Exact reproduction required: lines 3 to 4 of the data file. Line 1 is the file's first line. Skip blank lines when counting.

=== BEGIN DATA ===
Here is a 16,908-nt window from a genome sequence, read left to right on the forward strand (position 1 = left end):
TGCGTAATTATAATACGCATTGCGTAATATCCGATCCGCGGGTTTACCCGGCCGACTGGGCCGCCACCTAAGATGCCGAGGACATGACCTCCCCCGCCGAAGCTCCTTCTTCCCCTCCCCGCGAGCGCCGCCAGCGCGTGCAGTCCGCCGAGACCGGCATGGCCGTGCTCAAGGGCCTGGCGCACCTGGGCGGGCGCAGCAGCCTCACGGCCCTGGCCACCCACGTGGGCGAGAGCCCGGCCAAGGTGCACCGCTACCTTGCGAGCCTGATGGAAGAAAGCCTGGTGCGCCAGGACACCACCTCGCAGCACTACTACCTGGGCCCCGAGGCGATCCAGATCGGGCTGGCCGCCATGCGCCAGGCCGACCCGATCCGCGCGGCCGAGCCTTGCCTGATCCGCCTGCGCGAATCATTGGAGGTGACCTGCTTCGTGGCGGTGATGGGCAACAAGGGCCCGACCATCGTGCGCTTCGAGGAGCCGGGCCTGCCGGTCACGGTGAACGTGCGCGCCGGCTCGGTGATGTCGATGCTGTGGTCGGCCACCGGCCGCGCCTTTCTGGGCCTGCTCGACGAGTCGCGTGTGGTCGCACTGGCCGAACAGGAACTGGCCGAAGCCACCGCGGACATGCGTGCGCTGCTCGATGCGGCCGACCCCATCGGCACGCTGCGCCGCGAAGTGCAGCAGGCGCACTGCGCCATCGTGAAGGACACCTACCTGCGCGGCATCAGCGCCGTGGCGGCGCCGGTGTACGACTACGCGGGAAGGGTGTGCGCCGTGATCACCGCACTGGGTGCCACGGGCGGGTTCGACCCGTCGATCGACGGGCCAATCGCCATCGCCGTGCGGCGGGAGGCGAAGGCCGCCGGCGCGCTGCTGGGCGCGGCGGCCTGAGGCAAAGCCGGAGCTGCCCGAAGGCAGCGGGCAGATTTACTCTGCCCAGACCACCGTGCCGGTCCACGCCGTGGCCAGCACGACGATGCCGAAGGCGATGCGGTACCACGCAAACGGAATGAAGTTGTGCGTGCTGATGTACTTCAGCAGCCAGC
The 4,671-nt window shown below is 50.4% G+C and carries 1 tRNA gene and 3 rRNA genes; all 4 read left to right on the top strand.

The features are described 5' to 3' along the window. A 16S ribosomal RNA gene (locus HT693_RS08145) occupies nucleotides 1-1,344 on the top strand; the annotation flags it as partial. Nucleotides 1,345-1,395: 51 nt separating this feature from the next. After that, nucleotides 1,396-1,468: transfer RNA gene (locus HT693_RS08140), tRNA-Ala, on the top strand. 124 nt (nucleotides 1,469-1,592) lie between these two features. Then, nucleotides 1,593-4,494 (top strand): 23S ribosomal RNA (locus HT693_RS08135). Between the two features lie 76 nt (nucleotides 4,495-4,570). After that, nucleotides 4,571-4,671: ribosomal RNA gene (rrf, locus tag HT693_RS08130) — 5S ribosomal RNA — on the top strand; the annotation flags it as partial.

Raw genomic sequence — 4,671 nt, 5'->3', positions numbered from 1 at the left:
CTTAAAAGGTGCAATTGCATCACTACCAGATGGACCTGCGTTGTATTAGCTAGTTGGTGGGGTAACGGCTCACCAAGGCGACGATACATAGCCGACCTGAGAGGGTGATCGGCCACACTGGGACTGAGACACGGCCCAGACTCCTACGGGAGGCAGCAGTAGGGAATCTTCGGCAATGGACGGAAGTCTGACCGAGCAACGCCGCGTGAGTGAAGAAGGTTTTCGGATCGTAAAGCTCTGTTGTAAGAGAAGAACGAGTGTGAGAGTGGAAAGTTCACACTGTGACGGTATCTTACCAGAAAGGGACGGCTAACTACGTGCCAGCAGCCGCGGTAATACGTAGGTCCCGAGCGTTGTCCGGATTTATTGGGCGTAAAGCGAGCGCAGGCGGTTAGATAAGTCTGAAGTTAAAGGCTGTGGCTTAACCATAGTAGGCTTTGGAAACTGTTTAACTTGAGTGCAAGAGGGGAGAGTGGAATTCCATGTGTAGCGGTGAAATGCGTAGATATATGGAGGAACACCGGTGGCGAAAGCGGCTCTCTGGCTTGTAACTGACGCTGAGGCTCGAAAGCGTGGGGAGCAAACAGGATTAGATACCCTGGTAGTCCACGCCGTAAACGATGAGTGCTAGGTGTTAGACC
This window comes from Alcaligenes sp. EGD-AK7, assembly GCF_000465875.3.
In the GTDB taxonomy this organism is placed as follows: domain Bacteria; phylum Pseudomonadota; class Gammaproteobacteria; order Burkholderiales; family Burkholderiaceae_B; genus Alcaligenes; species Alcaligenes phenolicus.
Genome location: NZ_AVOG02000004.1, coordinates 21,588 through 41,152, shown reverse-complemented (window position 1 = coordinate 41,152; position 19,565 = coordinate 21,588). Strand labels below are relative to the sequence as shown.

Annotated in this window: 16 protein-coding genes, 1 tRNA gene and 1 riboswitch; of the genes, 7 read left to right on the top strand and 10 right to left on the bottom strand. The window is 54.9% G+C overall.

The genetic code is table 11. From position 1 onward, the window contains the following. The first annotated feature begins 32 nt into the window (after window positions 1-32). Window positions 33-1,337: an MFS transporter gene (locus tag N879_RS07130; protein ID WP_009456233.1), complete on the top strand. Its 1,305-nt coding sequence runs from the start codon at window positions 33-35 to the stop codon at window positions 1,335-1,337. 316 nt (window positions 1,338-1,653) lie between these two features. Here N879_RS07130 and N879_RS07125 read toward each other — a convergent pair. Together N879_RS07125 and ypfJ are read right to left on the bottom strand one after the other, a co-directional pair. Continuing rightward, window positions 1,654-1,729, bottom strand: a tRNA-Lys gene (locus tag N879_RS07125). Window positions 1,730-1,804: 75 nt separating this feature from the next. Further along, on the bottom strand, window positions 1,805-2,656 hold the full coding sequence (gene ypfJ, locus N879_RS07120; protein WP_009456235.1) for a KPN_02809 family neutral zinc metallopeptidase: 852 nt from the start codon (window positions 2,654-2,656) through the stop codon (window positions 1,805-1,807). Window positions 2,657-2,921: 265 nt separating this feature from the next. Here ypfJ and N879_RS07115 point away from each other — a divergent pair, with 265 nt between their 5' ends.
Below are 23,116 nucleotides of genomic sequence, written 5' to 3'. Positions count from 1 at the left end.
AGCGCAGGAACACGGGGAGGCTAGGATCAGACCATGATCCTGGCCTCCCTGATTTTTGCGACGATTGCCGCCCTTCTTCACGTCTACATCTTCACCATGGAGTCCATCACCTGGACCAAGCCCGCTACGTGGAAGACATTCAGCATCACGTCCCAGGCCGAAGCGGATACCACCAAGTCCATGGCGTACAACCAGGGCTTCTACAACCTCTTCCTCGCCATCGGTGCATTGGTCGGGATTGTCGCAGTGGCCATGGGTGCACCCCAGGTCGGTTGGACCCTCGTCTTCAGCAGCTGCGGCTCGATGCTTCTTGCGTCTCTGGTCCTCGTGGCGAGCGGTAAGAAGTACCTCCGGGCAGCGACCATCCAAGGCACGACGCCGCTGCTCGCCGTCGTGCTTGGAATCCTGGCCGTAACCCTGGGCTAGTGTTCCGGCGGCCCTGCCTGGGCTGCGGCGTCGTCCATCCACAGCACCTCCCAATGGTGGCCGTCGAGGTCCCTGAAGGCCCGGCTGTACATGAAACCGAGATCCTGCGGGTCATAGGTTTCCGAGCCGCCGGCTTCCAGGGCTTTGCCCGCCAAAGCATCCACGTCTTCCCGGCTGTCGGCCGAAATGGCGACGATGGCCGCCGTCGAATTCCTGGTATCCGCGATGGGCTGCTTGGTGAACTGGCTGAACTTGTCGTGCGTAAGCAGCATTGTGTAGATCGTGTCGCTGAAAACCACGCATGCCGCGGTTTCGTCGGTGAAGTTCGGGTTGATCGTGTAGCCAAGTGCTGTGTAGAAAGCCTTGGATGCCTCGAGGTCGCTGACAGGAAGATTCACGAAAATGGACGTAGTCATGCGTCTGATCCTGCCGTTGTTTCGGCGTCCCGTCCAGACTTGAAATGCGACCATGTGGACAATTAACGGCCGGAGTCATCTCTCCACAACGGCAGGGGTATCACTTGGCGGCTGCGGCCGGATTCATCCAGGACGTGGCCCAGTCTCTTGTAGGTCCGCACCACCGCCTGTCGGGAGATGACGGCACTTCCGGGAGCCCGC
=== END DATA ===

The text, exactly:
The 4,671-nt window shown below is 50.4% G+C and carries 1 tRNA gene and 3 rRNA genes; all 4 read left to right on the top strand.

The features are described 5' to 3' along the window. A 16S ribosomal RNA gene (locus HT693_RS08145) occupies nucleotides 1-1,344 on the top strand; the annotation flags it as partial. Nucleotides 1,345-1,395: 51 nt separating this feature from the next. After that, nucleotides 1,396-1,468: transfer RNA gene (locus HT693_RS08140), tRNA-Ala, on the top strand. 124 nt (nucleotides 1,469-1,592) lie between these two features. Then, nucleotides 1,593-4,494 (top strand): 23S ribosomal RNA (locus HT693_RS08135). Between the two features lie 76 nt (nucleotides 4,495-4,570). After that, nucleotides 4,571-4,671: ribosomal RNA gene (rrf, locus tag HT693_RS08130) — 5S ribosomal RNA — on the top strand; the annotation flags it as partial.